outside of the family and parents frequently unaware of
or unable to prevent what was happening
Key Issues
• Lack of understanding of CSE risk factors from
most agencies
• CSE not a priority for LSCB
• Over-reliance on ‘ champions’ or specialist
• Focus on single or ‘problematic’ behaviours of
the young person .i.e. sexual health, challenging
behaviour, drugs/alcohol
• Sharing of information poor- not joined up
Key issues cont’d
• Focus on young children following death of Baby P
• high workloads and difficult work environment
• lack of challenge by managers in relation to
• lack of staff training on CSE
• A view that extra familial sexual abuse was primarily
the role of the police
Identifying and dealing with
• Disclosure of underage sexual activity or sexual
exploitation needs to be taken seriously and dealt with
as a crime. Actions taken following disclosure should not
depend on the victim's willingness to act as a witness in
a criminal trial.
• Perpetrators need to be identified quickly and a case
built against them by the police. They need to be
prosecuted so that victims can feel safe, have trust in the
authorities and feel confident that agencies can protect
• To reduce future exploitation, victim profiles should be
compiled and collated. This information can be used to
identify local 'hotspot' locations or methods that are used
to target potential victims.
• Early help services
of paramount
importance- to
divert young
people from CSE
• Services need to
embed a childcentred approach
where children at
risk of exploitation
• Practitioners need
perseverance and
• Practitioners need
to balance the
young person's
rights with the
need to protect
Stopping Perpetrators and
Securing Justice for CSE Victims
and Families
Tom Duffin
0113 240 3040
“Child Sexual Exploitation” - >
“Stopping Perpetrators”
• Prevent / Protect / Prosecute
“Securing Justice” (moral rightness and fairness)
• Doing the right thing
• Listening / hearing / learning
• Beyond a good outcome at court
“Victims and their families”
• Focus on child
• Where do you join the journey?
• Recognise parents as valuable partners
• National Parent Telephone Support
• Co-located Parent Support Workers
• Volunteer befriending scheme
• Parent networking days
• Bespoke training for practitioners
• Influence national and local policy
1. Lack of Info / Advice / Support
2. Impact on family
3. Actions of perpetrator
4. Agency responses
NHS senior manager
Consultant Neuro-Surgeon
Detective Inspector
Why involve Parents?
• Primary safeguarding role
• Expert knowledge
• Evidence / Intelligence
• Long term health & wellbeing
0113 240 3040
What Victims Tell us
Why children don’t tell
No perception of abuse
Loyalty to perpetrator
Sense of obligation
Fear and shame
Grooming -Setting the trap
• ‘ actions deliberately aimed at
establishing an emotional connection
and trust with a child or young person in
order to increase the likelihood of them
engaging in sexual behaviour or
exploitation…may also include threats or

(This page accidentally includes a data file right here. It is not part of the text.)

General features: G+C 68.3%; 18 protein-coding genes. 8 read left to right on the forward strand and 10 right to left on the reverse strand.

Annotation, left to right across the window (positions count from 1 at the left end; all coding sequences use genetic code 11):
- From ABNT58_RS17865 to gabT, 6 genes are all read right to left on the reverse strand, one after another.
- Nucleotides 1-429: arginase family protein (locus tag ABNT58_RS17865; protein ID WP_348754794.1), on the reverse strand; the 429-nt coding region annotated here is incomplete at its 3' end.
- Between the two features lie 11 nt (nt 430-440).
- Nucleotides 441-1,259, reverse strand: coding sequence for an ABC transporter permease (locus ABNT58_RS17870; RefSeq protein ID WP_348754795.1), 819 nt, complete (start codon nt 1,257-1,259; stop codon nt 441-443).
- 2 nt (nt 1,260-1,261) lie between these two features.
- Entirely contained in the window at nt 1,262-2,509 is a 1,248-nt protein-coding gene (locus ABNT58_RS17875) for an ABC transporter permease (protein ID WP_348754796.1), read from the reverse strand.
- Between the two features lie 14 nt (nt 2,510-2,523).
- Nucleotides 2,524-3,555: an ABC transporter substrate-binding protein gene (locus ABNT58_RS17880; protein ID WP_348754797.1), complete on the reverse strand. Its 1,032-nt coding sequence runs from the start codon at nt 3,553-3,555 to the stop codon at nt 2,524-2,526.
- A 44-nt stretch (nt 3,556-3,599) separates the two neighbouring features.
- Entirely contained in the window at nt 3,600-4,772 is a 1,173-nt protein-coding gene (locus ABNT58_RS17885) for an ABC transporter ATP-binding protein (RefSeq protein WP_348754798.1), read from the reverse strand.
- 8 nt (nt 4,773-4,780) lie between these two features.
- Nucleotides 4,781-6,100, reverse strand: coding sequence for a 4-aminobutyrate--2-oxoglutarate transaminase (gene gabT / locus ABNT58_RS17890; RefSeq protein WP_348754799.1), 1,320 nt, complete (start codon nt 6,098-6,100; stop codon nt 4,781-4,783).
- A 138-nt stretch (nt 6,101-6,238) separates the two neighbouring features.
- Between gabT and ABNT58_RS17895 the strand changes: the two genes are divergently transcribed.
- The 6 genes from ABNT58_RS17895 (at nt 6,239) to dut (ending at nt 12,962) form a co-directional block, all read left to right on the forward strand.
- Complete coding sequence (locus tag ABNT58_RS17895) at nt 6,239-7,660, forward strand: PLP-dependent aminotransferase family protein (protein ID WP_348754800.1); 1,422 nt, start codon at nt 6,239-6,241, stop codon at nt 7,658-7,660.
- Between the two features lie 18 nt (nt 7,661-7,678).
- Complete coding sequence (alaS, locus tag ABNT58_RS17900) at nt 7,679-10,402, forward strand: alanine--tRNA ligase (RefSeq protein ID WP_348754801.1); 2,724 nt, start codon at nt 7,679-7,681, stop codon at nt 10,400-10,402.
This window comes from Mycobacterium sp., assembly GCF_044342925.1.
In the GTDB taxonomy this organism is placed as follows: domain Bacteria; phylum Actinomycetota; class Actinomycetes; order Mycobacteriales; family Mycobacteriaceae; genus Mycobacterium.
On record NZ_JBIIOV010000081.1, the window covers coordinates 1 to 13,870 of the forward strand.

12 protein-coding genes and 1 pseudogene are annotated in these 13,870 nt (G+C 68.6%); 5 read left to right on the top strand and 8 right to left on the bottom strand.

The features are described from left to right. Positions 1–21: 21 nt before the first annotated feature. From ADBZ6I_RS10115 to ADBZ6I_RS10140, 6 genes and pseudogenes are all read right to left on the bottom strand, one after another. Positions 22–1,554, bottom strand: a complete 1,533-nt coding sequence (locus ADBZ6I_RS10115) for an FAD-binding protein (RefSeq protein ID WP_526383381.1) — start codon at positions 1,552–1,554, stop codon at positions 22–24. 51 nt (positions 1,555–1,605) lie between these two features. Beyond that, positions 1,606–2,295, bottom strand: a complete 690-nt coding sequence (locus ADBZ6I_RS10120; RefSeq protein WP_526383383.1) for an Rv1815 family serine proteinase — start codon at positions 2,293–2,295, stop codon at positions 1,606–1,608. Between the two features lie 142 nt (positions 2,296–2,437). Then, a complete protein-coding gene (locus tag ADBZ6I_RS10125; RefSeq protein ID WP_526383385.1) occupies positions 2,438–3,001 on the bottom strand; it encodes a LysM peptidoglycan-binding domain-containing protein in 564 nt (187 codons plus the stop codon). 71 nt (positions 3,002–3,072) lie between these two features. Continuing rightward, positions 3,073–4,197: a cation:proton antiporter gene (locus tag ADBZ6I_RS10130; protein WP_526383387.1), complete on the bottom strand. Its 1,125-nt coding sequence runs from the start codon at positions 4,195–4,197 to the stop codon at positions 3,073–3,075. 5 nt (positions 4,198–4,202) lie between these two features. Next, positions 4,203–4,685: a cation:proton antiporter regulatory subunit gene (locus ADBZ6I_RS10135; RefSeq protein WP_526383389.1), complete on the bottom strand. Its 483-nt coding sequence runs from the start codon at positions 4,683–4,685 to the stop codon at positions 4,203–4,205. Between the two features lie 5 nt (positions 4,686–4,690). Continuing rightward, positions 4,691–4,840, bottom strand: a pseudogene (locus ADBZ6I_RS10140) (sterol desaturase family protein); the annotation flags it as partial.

bribes, which persuade the child/young
person that it would be impossible to ask
for help ‘
NSPCC- Caught in a trap the impact of grooming 2012
Surviving trauma
• In order to survive traumatic experiences. Behaviour
which appears contradictory and difficult to understand
may be exhibited by victims. This phenomenon can be
result in the victim experiencing positive feelings toward
the victimizer, negative feelings toward potential
rescuers, and an inability to engage in behaviours that
will assist in detachment or release.
• Other common responses include victimization, self
injurious and self harming behaviours and externalizing
the trauma by victimizing others.
Lodrick 2007
Putting Me Into Foster Care Is A Big
Thanks Because If I Was Living In
Bolton Now I Would Be Dead Now Or
Something Bad Would Have
Happened. I’ve Been Given The
Chance To Sort My Head Out, So I’m
Dead Happy Now.
’I regret not listening to
you all these years but I’ve
realised and I’ve had to
learn the hard way ‘
‘I Thought It Was
Normal. I Thought I
Was Having Fun.
They Opened My
Eyes To What Was
I do not know how I would
have got through the past
two years without your help
even though my daughter
does not always
understand you are all
working in her best
they got to know us. Built that relationship and
um… obviously when we felt
we could trust them, we bring it out and told
them what is going on. It’s better than the
fact that “Oh. I just met you. Tell me what is
going on”. It was building that relationship
was nice
It’s Really
He Will Come And
Get Me
Moving Forward
To be confident in our response to CSE we
• Continue to contribute to AGMA Phoenix
• Continue to learn from national and local data
• Evidence improved use of disruption and
targeting of specific areas/individuals in Bolton
• Have close planning between criminal, child
protection, community cohesion professionals
Moving Forward
We need to :
• Make sure we use the updated CSE
• Inspection ready as CSE is key line of
• Evidence effectiveness and impact at local
and individual level
• Make sure CSE is EVERYONE’S

similar documents